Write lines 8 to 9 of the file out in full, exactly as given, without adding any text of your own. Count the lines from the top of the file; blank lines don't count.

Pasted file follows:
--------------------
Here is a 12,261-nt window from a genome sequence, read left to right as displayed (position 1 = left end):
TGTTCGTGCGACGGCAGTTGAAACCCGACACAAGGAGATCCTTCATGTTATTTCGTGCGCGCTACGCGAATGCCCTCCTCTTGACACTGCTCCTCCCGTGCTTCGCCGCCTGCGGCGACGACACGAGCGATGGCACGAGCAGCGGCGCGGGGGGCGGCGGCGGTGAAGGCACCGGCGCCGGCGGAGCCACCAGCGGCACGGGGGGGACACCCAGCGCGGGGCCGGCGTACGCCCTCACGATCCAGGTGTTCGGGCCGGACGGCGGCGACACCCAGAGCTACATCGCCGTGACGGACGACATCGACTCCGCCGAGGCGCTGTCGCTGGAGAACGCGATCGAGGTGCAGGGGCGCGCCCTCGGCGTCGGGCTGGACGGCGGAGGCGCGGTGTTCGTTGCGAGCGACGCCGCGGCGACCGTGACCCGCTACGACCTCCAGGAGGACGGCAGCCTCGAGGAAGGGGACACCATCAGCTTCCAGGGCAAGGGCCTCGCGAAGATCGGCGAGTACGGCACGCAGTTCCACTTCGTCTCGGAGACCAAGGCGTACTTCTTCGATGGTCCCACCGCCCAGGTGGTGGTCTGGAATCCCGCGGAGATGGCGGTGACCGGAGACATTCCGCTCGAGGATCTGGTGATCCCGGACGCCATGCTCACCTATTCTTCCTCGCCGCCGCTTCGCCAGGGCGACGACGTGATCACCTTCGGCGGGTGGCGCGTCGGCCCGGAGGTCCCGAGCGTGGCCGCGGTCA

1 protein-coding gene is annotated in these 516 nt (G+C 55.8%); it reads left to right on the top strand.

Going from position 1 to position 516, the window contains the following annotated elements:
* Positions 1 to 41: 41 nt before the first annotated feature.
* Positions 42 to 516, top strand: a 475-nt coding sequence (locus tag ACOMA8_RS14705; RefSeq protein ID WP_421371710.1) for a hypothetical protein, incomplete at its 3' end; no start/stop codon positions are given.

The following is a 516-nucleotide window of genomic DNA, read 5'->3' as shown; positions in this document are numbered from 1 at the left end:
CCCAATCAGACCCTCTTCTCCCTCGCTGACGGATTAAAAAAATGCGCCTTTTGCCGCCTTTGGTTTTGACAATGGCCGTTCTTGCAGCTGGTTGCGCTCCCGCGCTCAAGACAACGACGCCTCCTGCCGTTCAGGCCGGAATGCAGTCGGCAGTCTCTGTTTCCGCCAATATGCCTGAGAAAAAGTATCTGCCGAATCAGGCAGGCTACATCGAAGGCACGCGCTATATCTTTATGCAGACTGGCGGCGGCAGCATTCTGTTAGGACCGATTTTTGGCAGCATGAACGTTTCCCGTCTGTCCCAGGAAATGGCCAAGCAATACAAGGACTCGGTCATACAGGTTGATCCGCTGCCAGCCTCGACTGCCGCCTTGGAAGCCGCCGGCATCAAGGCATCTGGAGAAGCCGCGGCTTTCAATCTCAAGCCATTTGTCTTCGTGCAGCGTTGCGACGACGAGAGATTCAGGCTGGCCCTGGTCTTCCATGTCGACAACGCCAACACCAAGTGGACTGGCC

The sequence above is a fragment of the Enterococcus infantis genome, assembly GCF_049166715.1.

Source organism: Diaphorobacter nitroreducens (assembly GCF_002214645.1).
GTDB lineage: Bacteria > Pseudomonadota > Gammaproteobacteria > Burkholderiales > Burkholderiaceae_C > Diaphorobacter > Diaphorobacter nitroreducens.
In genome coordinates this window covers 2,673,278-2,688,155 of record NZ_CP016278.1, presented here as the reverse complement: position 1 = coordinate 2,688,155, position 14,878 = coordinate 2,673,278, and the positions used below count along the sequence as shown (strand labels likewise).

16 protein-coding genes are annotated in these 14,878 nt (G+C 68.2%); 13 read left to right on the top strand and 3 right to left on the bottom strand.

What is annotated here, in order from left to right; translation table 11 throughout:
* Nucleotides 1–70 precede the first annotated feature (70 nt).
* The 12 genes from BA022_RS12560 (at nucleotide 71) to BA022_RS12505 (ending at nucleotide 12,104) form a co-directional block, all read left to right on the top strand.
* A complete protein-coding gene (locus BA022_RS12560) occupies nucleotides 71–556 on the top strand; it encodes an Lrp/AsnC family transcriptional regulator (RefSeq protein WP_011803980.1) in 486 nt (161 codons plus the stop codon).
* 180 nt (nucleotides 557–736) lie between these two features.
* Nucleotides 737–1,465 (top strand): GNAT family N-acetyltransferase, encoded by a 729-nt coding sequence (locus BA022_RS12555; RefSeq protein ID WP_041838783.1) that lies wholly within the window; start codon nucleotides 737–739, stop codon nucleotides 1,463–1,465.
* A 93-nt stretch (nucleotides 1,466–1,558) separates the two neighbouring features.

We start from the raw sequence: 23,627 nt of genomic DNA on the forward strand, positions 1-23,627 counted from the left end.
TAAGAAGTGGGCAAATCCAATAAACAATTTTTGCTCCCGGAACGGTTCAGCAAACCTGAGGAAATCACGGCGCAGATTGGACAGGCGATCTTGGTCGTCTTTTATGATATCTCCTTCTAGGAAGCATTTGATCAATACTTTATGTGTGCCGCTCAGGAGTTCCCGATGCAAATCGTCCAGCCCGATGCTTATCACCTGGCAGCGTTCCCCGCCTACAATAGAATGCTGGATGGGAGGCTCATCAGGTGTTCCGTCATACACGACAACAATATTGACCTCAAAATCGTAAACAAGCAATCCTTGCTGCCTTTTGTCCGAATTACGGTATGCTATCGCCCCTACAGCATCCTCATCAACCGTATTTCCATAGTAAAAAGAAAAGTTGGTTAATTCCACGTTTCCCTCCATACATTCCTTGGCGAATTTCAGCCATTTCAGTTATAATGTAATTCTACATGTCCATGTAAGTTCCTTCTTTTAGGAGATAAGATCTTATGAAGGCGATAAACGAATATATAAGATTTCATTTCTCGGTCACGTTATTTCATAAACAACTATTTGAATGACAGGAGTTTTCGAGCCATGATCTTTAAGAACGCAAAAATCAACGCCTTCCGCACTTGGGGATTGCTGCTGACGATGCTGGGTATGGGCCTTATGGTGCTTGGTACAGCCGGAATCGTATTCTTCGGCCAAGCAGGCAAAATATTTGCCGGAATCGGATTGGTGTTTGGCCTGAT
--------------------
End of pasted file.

CCCAATCAGACCCTCTTCTCCCTCGCTGACGGATTAAAAAAATGCGCCTTTTGCCGCCTTTGGTTTTGACAATGGCCGTTCTTGCAGCTGGTTGCGCTCCCGCGCTCAAGACAACGACGCCTCCTGCCGTTCAGGCCGGAATGCAGTCGGCAGTCTCTGTTTCCGCCAATATGCCTGAGAAAAAGTATCTGCCGAATCAGGCAGGCTACATCGAAGGCACGCGCTATATCTTTATGCAGACTGGCGGCGGCAGCATTCTGTTAGGACCGATTTTTGGCAGCATGAACGTTTCCCGTCTGTCCCAGGAAATGGCCAAGCAATACAAGGACTCGGTCATACAGGTTGATCCGCTGCCAGCCTCGACTGCCGCCTTGGAAGCCGCCGGCATCAAGGCATCTGGAGAAGCCGCGGCTTTCAATCTCAAGCCATTTGTCTTCGTGCAGCGTTGCGACGACGAGAGATTCAGGCTGGCCCTGGTCTTCCATGTCGACAACGCCAACACCAAGTGGACTGGCC

The sequence above is a fragment of the Enterococcus infantis genome, assembly GCF_049166715.1.